Mimo Smart Baby Monitor is a set of organic cotton baby kimono and non-contact machine washable sensors (Mimo Turtle) that monitor baby’s respiration. Together, the kimono and Mimo Turtle keeps an eye on the baby’s skin temperature, body position, activity level, and of course respiration. All this data is sent to Mimo Lilypad Base Station through infant-safe Bluetooth Low Energy. Lilypad connects Turtle to your home’s WiFi then it processes all the essential information in real-time using special algorithms to provide parents with baby’s data in real time. There’s a built-in microphone that allows Mimo to stream baby’s sound to your smartphone, pretty cool heh? The special app alerts parents if there’s any changes in baby’s data in real time, they get to view trend and analytics about baby’s sleep over time and many more.
Since it’s a special gadget for baby, safety is the top priority of the design team. Mimo Turtle is water resistant and too big to be a choking hazard, it’s totally chew-safe. Mimo is not a concept, it’s actually available at the cost of $199 for a starter package that includes 3 kimonos, 3 Lilypad base station, and 1 Trutle.
nThree electric vehicle aims to provide you with affordable, personal vehicle that features the comfort of a car yet with the cost of an e-bike. It sounds pretty ambitious and interesting, doesn’t it? Let’s read what these designers have to say about the project.
Following the recent electric revolution of lightweight vehicles around the world, the nThree is a new design, following the very successful nCycle e-bike concept. With the irreversible process of global economies turning towards renewable energy, the way we see and use the city has already changed and is set to do so dramatically in the next few years.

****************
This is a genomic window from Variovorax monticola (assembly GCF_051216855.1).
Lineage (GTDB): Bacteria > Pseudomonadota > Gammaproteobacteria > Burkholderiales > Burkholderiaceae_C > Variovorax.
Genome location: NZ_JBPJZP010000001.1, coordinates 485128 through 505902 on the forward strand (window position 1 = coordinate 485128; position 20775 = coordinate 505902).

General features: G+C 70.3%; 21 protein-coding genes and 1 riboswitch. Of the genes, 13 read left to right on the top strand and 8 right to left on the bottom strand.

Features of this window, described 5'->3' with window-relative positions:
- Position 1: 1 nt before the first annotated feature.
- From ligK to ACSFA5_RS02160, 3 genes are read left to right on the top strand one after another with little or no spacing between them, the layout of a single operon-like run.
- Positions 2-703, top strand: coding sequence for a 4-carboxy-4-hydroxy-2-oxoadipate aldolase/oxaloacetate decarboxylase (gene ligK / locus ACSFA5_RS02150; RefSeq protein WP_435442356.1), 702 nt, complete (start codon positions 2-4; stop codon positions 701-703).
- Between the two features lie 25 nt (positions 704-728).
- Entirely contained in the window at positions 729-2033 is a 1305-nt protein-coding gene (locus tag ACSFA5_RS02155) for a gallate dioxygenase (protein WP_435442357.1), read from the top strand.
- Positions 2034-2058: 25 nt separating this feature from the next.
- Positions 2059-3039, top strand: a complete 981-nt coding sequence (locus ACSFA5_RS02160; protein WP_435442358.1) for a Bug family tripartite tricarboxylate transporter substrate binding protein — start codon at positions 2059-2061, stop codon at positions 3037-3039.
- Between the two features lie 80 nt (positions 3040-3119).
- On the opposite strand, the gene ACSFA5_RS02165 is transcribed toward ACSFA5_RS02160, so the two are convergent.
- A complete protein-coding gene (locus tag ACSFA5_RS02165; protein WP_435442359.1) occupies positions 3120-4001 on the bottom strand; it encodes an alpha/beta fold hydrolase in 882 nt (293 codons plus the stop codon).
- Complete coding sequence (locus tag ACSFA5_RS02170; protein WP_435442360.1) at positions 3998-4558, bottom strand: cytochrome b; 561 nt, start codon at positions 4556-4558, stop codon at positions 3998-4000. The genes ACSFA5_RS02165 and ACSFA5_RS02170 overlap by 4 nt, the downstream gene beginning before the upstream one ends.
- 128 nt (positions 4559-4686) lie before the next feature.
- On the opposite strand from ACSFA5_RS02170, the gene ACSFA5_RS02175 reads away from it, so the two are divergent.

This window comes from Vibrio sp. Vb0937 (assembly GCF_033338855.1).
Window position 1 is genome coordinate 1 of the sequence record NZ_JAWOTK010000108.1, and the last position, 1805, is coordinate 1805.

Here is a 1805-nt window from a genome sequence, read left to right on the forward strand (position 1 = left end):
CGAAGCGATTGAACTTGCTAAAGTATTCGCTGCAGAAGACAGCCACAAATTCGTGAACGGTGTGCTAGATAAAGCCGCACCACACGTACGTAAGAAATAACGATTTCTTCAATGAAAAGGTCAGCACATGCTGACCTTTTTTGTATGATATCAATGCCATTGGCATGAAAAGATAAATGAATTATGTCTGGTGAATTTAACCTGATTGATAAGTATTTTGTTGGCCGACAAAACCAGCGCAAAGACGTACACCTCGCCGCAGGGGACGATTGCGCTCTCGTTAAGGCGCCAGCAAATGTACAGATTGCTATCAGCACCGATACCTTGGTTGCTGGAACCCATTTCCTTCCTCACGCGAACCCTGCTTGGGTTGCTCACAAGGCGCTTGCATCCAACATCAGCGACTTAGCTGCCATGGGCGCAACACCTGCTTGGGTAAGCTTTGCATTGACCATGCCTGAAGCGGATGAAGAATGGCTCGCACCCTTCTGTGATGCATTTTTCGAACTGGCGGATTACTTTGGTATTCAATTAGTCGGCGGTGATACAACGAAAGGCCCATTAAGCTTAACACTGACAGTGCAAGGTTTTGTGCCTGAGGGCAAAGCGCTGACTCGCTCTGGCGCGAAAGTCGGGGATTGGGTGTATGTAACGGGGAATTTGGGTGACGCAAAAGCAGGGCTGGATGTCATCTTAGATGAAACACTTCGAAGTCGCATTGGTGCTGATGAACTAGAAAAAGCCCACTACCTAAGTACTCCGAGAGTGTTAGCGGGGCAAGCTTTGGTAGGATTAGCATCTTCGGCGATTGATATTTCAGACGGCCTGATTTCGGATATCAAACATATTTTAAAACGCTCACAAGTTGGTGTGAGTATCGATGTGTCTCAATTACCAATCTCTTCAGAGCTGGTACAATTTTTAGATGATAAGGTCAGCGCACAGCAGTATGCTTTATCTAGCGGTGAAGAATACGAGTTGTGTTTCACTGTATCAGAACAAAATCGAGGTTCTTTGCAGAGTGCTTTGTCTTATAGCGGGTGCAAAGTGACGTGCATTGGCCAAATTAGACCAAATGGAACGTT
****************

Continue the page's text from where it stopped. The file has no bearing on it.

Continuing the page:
With our increased awareness and sensitivity towards energy consumption, courtesy among others of the most recent economic crisis, in the last 4-5 years, personal transportation has begun a slow but steady drift away from the model we have come to know in the past century. The 10s and hundreds of new e-bikes and electric cars like the Renault Twizy or Toyota i-Road have shown the way to a more personal and conscious approach. Our new concept builds on the characteristics and refines the strengths of these vehicles to bring electric power even closer to the mass market.
Small electric cars, tricycles and quadricycles all suffer from the same inherent drawback; they are meant to be cheap and affordable but they end up being expensive like real cars because they are BUILT like real cars. The mission on the nThree was to address these conceptual and design shortcomings and design an affordable, single-seat electric vehicle that would offer all (or most) of the comforts of an electric car at the cost of an e-bike.
To achieve the objectives, the nThree electric vehicle was built with a simplistic approach reminiscent on the nCycle. In first place, the vehicle was reduced to the most essential stable geometry of three wheels to reduce cost. Even though the latest small electrics are a great way to move around the urban areas, there is something about these offerings that does not look great at all: Price. Starting from about 7000 Euros and above these 1-2 seaters cost almost as much as a cheap standard car and more than many used ones in good condition.
Unlike the Twizy and the i-Road, the nThree does not have an expensive car-like transmission or a sophisticated rear wheel turning and power system. The power is discretely applied to the rear wheel only by means of an in-build motor, just like in many e-bikes while the steering is again very traditionally applied to the two front wheels.